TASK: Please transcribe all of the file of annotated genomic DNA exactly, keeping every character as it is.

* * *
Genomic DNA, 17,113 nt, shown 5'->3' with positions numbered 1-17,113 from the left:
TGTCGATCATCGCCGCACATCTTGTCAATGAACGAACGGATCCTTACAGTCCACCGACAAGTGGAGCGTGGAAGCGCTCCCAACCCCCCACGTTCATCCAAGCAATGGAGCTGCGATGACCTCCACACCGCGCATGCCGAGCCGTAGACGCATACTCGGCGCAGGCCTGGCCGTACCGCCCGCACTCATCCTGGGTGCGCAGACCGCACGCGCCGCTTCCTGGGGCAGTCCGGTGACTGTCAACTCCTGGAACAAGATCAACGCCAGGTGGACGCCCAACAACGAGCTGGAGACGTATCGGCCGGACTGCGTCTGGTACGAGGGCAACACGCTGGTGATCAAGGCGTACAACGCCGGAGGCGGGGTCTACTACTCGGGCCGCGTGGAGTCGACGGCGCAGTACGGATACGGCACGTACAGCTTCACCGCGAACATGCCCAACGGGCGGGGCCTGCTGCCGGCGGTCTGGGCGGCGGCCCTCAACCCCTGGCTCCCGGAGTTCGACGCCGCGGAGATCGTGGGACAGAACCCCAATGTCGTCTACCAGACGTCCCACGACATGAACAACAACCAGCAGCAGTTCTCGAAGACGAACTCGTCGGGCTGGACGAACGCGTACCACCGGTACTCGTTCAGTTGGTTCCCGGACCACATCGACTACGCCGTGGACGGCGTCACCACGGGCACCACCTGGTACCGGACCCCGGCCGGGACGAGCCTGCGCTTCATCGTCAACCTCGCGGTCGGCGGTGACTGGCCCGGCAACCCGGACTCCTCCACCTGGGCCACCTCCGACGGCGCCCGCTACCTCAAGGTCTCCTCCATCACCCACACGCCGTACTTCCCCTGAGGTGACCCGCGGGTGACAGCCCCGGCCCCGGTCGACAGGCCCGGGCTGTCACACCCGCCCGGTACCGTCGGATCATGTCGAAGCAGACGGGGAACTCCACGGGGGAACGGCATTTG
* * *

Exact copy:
Genomic DNA, 17,113 nt, shown 5'->3' with positions numbered 1-17,113 from the left:
TGTCGATCATCGCCGCACATCTTGTCAATGAACGAACGGATCCTTACAGTCCACCGACAAGTGGAGCGTGGAAGCGCTCCCAACCCCCCACGTTCATCCAAGCAATGGAGCTGCGATGACCTCCACACCGCGCATGCCGAGCCGTAGACGCATACTCGGCGCAGGCCTGGCCGTACCGCCCGCACTCATCCTGGGTGCGCAGACCGCACGCGCCGCTTCCTGGGGCAGTCCGGTGACTGTCAACTCCTGGAACAAGATCAACGCCAGGTGGACGCCCAACAACGAGCTGGAGACGTATCGGCCGGACTGCGTCTGGTACGAGGGCAACACGCTGGTGATCAAGGCGTACAACGCCGGAGGCGGGGTCTACTACTCGGGCCGCGTGGAGTCGACGGCGCAGTACGGATACGGCACGTACAGCTTCACCGCGAACATGCCCAACGGGCGGGGCCTGCTGCCGGCGGTCTGGGCGGCGGCCCTCAACCCCTGGCTCCCGGAGTTCGACGCCGCGGAGATCGTGGGACAGAACCCCAATGTCGTCTACCAGACGTCCCACGACATGAACAACAACCAGCAGCAGTTCTCGAAGACGAACTCGTCGGGCTGGACGAACGCGTACCACCGGTACTCGTTCAGTTGGTTCCCGGACCACATCGACTACGCCGTGGACGGCGTCACCACGGGCACCACCTGGTACCGGACCCCGGCCGGGACGAGCCTGCGCTTCATCGTCAACCTCGCGGTCGGCGGTGACTGGCCCGGCAACCCGGACTCCTCCACCTGGGCCACCTCCGACGGCGCCCGCTACCTCAAGGTCTCCTCCATCACCCACACGCCGTACTTCCCCTGAGGTGACCCGCGGGTGACAGCCCCGGCCCCGGTCGACAGGCCCGGGCTGTCACACCCGCCCGGTACCGTCGGATCATGTCGAAGCAGACGGGGAACTCCACGGGGGAACGGCATTTG